World Tobacco Day: Does smoking affect women differently than men?

Tobacco affects every human organ and tobacco users are at a higher risk of multiple types of cancer. In fact about 9 out of 10 cases of lung cancer and head-and-neck cancer are caused by tobacco in India. You may ask, we all know smoking is dangerous, then what does gender have to do with it? Well, there was a time when women were seen as occasional smokers but today there is a stark increase in daily smokers who are women. The worrying trend of increased tobacco usage by urban female population is a major concern. It is going to be a public health crisis over the coming two decades in India, as these patients develop all the health risks associated with tobacco usage.

Dr. Biswajyoti Hazarika, Chief – Head and Neck Surgery, Surgical Oncology, Artemis Hospital, Gurugram, said, “Till now, female tobacco related cancer was mostly seen in the rural population due to usage of Indian forms of tobacco like the hookah or beedi, but in recent times it has been observed that cigarette smoking is on rise among the urban females. At present we do not see many cases of lung cancer or head-and-neck cancers in females due to tobacco use, but this is set to change in the coming few years.”

Highlighting the concern, Dr. Lancelot Pinto, Consultant Pulmonologist and Epidemiologist, PD Hinduja Hospital & MRC shared, “An estimated 70 million women above the age of 15 years consume tobacco in India, most of this being smokeless/chewing tobacco (SLT). This is worrisome because women who consume tobacco are 8 times more likely to develop oral cancers than their male counterparts, 2-4 times more likely to develop heart disease and have a higher risk of death.”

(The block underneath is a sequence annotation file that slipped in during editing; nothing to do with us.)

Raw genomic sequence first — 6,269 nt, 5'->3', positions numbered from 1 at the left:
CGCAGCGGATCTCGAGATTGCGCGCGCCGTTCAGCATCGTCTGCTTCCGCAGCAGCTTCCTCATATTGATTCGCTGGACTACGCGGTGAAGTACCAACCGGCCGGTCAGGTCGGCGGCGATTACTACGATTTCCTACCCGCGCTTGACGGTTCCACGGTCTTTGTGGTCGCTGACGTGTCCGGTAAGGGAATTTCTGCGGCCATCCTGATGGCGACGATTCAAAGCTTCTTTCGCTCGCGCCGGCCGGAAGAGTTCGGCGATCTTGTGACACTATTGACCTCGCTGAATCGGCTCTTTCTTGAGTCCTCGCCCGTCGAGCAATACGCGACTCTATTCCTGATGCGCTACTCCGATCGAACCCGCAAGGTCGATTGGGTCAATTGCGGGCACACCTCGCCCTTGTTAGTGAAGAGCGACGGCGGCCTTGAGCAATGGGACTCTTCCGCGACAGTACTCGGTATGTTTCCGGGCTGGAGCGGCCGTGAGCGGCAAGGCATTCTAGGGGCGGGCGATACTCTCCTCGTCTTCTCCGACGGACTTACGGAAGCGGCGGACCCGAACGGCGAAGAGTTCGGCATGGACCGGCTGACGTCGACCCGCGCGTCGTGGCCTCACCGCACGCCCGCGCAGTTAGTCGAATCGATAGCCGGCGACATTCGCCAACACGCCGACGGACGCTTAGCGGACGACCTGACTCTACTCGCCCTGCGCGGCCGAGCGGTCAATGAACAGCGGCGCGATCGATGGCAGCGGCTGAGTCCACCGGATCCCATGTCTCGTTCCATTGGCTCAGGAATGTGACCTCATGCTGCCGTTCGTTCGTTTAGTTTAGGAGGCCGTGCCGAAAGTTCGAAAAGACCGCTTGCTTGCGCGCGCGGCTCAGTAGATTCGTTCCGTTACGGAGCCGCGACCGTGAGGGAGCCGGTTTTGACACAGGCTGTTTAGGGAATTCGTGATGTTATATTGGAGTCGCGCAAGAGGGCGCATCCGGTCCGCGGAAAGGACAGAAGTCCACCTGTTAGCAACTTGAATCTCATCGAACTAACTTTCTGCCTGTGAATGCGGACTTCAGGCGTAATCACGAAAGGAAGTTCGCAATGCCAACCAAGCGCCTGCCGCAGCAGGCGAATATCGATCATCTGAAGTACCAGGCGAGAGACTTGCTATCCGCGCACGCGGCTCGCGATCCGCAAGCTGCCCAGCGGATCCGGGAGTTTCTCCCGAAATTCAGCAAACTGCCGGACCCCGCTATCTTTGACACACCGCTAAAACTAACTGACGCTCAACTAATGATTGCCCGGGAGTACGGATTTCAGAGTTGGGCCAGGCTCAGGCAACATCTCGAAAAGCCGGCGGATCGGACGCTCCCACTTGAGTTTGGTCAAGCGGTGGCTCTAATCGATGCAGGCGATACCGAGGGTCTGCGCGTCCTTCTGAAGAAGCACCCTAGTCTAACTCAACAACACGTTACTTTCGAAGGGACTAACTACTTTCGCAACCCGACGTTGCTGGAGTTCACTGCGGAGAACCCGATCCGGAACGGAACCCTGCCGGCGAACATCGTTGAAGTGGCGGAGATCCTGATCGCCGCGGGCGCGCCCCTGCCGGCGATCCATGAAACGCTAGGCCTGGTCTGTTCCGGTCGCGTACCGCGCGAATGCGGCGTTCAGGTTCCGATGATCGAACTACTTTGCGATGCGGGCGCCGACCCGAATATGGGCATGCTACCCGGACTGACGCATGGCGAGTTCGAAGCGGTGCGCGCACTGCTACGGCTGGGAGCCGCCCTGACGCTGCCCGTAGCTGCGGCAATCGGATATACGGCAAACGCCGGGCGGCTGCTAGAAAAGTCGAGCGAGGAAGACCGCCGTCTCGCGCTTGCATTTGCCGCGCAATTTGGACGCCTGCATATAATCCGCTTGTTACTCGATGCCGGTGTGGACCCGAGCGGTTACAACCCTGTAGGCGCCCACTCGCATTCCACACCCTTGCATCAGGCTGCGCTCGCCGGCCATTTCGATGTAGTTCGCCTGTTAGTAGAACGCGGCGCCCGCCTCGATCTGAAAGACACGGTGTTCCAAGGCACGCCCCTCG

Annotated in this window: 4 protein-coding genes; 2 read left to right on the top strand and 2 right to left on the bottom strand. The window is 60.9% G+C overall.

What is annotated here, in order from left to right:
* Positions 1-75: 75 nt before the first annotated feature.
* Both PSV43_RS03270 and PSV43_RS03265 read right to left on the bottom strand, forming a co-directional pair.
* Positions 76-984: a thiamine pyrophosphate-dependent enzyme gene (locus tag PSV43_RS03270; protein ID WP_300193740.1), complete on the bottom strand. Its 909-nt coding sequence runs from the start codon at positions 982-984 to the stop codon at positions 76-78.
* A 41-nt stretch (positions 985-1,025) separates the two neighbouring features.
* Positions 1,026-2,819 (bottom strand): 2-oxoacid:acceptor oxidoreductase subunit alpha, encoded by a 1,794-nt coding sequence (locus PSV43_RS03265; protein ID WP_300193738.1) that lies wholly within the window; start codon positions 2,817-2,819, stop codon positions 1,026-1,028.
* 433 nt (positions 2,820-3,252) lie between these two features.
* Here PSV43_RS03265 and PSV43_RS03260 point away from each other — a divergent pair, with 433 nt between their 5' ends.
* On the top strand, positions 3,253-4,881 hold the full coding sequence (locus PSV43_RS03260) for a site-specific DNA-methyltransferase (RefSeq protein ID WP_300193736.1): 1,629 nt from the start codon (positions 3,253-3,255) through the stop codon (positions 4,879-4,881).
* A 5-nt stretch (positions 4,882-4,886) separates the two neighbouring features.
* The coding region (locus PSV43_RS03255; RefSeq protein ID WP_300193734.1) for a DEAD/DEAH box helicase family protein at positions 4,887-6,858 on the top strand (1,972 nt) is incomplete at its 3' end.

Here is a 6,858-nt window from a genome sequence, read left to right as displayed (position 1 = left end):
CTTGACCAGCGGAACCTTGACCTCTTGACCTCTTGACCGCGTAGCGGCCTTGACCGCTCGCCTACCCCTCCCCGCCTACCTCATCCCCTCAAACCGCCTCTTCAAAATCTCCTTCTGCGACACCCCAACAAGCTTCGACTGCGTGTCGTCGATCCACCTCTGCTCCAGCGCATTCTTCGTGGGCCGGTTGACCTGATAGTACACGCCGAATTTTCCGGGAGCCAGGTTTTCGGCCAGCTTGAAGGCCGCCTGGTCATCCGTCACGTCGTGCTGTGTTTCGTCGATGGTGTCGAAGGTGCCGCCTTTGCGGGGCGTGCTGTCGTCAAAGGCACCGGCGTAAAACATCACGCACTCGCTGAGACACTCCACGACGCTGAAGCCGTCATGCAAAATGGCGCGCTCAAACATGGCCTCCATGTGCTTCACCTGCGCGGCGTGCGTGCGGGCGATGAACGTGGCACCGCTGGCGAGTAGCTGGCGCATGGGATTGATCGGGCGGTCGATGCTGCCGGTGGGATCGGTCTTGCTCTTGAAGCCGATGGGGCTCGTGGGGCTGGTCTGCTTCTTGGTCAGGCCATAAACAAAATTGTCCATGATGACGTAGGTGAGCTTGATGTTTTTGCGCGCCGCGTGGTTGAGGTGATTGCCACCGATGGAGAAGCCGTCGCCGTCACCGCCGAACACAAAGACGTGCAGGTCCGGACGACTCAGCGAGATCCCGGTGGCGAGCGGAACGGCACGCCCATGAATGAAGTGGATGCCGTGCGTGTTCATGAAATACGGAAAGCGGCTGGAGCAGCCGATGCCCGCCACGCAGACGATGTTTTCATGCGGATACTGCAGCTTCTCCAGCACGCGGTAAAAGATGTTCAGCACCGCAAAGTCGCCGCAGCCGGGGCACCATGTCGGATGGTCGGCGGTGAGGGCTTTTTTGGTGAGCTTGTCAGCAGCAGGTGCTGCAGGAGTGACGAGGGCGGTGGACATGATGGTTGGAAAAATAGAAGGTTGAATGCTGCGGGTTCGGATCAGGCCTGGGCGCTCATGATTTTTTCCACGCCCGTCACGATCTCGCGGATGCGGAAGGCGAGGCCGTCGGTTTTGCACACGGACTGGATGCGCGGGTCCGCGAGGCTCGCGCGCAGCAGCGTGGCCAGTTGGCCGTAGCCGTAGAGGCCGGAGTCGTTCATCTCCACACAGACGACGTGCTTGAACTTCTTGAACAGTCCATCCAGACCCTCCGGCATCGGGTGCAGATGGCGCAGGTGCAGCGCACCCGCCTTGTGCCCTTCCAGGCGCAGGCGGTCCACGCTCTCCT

According to a recent research published in the European Society of Cardiology, women find it harder to quit smoking than men. As per psychologists there are several reasons why quitting smoking is tougher for a woman. “Smoking makes her feel liberated, it becomes like a coping mechanism to deal with her daily pressures and some women also tend to believe that it helps her to keep the weight off. But these are all dangerous reasons that make them pay heavily.”

Another study observed that men and women both perceived smoking differently. Men smoked for the stronger effects of nicotine, while women smoked to regulate their mood or fit in a social setting. It was also shown that more women craved cigarette smoking while experiencing stressful episodes.

Adding to it, Dr. Vineet Govinda Gupta, Sr Consultant, Medical Oncology, Artemis Hospital, Gurugram, said, “There is a lag period of 10 to 20 years for the ill effects of smoking to present its symptoms in the tobacco-consuming population like smokers and paan-masala chewers. Tobacco-related diseases, such as lung and head-and-neck cancer, have been almost the exclusive perseverance of the males till now. Today, a large number of urban females in their 20s and residing in the metros and Tier 1 cities have taken to smoking cigarettes. In these females, the effect of smoking will manifest in their late 40s and 50s.”

Some of the most recommended ways advised to people to quit smoking are – to find ways to stay occupied, try chewing gums, consume lots of water, exercise regularly, avoid triggers that make you want to smoke and acknowledge even small milestones.

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